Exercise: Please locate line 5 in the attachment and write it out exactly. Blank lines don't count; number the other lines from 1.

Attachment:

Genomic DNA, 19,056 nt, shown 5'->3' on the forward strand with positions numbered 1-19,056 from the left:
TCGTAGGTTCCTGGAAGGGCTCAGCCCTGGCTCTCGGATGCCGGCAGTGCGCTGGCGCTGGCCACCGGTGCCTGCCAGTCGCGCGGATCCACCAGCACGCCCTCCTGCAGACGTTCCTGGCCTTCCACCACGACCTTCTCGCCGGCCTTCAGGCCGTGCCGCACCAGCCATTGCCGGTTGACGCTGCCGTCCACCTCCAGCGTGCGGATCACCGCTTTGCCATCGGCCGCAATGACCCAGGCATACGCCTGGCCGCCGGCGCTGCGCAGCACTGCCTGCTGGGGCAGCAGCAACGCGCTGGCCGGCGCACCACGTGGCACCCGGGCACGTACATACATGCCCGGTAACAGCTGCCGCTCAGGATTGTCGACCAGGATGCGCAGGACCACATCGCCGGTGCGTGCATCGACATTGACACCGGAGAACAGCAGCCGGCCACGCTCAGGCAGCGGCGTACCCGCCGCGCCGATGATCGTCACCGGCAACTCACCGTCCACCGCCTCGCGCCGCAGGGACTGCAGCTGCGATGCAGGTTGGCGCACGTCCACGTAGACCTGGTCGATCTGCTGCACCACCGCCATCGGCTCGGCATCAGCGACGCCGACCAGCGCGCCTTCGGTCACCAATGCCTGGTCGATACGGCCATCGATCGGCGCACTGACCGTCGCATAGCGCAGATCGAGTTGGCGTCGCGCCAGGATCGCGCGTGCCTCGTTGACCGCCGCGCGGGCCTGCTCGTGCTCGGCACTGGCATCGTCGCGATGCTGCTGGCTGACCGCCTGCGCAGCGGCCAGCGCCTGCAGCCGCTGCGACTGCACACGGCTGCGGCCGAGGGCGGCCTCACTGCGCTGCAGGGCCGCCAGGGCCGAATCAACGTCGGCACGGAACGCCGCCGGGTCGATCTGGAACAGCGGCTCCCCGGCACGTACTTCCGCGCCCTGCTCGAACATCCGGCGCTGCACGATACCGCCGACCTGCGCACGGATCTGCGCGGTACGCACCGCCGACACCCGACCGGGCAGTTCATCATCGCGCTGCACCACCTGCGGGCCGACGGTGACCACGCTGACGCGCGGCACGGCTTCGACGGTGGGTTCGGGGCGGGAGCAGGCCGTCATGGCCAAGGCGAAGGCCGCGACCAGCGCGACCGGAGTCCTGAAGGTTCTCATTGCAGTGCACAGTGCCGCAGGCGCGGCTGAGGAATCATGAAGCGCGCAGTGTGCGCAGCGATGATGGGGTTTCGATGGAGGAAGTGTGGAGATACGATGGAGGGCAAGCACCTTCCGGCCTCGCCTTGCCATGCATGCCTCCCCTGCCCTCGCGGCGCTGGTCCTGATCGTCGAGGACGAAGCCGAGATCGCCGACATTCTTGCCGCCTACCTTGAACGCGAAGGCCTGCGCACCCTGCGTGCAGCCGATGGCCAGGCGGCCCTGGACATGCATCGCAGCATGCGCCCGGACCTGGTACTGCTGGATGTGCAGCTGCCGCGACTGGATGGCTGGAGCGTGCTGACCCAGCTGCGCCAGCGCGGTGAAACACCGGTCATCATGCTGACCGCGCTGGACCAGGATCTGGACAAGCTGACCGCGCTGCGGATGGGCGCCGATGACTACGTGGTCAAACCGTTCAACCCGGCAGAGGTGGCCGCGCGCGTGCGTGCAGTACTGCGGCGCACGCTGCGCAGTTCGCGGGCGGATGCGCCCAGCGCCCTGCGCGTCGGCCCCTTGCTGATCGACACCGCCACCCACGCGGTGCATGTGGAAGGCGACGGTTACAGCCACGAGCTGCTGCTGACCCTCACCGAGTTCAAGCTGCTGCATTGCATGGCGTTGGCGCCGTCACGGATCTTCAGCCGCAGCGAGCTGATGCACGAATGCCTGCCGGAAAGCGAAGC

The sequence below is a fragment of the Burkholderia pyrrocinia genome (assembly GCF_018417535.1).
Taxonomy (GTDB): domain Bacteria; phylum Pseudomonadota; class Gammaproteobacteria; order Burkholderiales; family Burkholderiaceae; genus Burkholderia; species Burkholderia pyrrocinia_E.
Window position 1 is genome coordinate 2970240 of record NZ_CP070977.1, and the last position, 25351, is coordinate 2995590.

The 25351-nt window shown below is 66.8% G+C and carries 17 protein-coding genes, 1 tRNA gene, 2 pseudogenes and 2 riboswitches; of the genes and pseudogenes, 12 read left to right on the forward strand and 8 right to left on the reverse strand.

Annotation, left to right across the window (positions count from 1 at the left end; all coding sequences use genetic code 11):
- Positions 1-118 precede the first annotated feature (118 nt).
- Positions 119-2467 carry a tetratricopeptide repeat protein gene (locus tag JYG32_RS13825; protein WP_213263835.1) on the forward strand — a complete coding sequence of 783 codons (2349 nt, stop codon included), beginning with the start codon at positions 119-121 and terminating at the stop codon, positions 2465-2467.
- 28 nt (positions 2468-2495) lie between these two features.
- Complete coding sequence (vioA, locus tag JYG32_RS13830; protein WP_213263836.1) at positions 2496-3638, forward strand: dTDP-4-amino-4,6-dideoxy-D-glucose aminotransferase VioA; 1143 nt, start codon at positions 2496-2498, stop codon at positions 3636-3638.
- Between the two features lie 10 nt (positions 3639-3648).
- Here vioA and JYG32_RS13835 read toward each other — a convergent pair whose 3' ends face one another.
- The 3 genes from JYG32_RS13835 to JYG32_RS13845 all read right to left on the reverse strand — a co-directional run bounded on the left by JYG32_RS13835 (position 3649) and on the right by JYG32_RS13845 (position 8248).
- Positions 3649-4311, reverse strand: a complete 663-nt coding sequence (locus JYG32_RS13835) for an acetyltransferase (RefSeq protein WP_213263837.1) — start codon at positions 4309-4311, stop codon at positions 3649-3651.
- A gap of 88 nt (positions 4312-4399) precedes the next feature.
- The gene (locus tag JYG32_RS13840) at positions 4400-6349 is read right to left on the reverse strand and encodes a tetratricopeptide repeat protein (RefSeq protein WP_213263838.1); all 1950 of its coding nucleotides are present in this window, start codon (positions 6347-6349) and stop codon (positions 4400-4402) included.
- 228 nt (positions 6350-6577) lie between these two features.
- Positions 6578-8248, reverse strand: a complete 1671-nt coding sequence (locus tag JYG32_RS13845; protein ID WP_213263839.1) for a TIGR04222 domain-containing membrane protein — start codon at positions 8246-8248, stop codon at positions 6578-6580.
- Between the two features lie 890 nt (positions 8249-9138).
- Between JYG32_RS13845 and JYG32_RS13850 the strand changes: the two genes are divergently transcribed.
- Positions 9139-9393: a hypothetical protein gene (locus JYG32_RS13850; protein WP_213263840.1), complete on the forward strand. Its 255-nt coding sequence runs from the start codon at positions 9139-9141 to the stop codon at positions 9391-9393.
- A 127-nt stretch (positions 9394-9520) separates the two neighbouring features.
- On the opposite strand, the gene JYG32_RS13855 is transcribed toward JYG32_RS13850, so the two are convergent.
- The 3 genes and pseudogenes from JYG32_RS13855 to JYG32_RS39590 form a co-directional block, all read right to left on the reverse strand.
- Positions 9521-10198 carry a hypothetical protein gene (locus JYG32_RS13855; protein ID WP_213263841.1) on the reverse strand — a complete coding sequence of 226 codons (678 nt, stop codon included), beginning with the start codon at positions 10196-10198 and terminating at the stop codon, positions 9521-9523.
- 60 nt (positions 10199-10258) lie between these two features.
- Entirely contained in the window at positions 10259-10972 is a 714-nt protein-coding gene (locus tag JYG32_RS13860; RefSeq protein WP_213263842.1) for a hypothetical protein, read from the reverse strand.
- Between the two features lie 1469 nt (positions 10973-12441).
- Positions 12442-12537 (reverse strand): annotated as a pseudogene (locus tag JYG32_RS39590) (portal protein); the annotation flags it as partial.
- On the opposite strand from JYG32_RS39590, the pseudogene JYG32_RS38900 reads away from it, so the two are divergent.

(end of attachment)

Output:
Window position 1 is genome coordinate 2970240 of record NZ_CP070977.1, and the last position, 25351, is coordinate 2995590.